With so many big names and big events plastered across the shelves of your LCS, sometimes great comics get left behind – buried in longboxes until someone comes along to find these Hidden Gems.
Written by David Lapham
Adapted from the novels by Guillermo Del Toro and Chuck Hogan
Art by Mike Huddleston
Published by Dark Horse Comics
Ongoing horror comics are currently experiencing a Renaissance of sorts with titles such as The Walking Dead and Crossed, both of which manage to tell a larger story that rises above the roots of their genre. This year, a new series from Dark Horse premiered that manages to blend relatable characters, creepy art, and a genuinely frightening story to make an enthralling ongoing horror story. This series, entitled The Strain, is adapted to the comics page by indie superstar David (Crossed, Stray Bullets) Lapham and artist Mike (Batgirl) Huddleston from a trilogy of novels co-authored by Chuck Hogan and award-winning filmmaker Guillermo Del Toro. The comic tells the story of a group of vampire-like parasitic creatures who aim to infect the citizens of New York with a virus that turns them all into vampires and the efforts of a small group of citizens and scientists to try to contain and end the outbreak.
The first issue of The Strain begins in 1927 Romania with a little boy being told a horrific tale having to do with a blood-sucking giant named Sardu. The story then flashes to present-day New York, where our protagonist, Dr. Ephraim “Eph” Goodweather of the Center for Disease Control, is called in to inspect a plane that landed in JFK with all the passengers dead save for three survivors. One of the pieces of luggage found on the plane is a mysterious box resembling a coffin. The attorney of one of the survivors manages to get all three of them released from the hospital before Eph and his partner Nora can examine them, and a mysterious elderly millionaire arranges for the coffin to be picked up from the airport, leaving the CDC with nothing to go on except the 198 dead bodies themselves. As Eph and Nora examine the bodies, we learn that the three survivors have developed a peculiar taste for blood, particularly human blood. Their attacks on others quickly leads to an outbreak of pale, vampire-like creatures that spills out into the streets of New York.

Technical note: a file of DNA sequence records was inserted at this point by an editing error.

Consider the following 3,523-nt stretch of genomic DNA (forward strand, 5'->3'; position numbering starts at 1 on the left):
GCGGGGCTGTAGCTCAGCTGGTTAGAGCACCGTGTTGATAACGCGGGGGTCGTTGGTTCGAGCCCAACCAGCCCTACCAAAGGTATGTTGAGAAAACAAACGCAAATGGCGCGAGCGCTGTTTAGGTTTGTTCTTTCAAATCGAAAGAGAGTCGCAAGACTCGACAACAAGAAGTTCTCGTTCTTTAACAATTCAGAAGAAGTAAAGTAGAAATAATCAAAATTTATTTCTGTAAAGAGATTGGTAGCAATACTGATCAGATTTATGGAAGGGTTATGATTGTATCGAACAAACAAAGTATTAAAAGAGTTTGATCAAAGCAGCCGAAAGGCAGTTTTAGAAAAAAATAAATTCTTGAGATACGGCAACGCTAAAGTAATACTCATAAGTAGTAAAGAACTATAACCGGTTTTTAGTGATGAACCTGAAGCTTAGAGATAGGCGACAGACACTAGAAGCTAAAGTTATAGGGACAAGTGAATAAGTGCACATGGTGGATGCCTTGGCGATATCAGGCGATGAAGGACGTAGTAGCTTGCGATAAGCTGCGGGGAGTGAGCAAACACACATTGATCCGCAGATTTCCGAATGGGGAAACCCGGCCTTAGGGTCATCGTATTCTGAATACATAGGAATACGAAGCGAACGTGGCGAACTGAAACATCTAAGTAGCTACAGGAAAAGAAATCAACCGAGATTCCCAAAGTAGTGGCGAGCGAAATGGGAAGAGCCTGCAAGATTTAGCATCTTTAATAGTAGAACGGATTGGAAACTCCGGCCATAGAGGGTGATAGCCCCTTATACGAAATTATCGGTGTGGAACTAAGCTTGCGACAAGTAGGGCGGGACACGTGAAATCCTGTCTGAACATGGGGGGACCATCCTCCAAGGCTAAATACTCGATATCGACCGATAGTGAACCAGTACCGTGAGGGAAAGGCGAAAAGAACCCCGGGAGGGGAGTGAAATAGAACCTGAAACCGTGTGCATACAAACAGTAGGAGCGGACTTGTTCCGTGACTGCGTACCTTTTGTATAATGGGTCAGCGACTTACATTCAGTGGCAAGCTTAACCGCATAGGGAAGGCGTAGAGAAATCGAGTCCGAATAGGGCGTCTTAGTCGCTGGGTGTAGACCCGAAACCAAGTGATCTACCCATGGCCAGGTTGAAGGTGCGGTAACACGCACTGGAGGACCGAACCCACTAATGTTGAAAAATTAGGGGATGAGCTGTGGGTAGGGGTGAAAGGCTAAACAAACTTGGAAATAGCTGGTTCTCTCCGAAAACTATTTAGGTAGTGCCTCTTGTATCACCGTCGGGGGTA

These occurrences catch the eye of Abraham Setrakian, an elderly pawn shop owner in Spanish Harlem who quickly tries to find Eph and others like him who are able to battle this outbreak before it spreads even further. Flashback scenes reveal that Setrakian has experience with these creatures, and cutaway scenes dealing with the sickly old millionaire, referred to as Mr. Palmer, seem to implicate his involvement with the outbreak. More will be revealed about these two characters’ involvement within the plot as the series progresses.
The Strain has proven to be an effectively creepy and immensely readable horror comic since its first issue. Lapham’s story provides the perfect blend of gory and genuinely creepy moments, while the plotting and pacing offers just the right amount of suspense from issue to issue. Huddleston’s art effectively portrays grotesque and genuinely horrifying events within a realistic, everyday setting, which is a common theme found in many of Del Toro’s films. One of the aspects of this story that sets it apart from other current vampire-themed properties is how the vampires are portrayed on the page. These are truly monstrous creatures that bear little resemblance to the human-looking bloodsuckers on shows like True Blood or in comics such as American Vampire. The vampires in The Strain are pale, ugly, zombie-like creatures who suck the blood of their victims with a large, tongue-like tentacle that shoots out of their mouths. Treating the spread of vampirism like a virus definitely resembles zombie epics such as The Walking Dead more than most vampire stories, which should please fans of that comic and TV show. With a compelling story, an intriguing mystery, and lots of bloody thrills, The Strain is poised to be a genuine horror hit with readers. With only five issues out so far, there’s still time to get caught up, though this series would also make an excellent trade read. The Strain gets 4.5 out of 5 Solar Eclipses.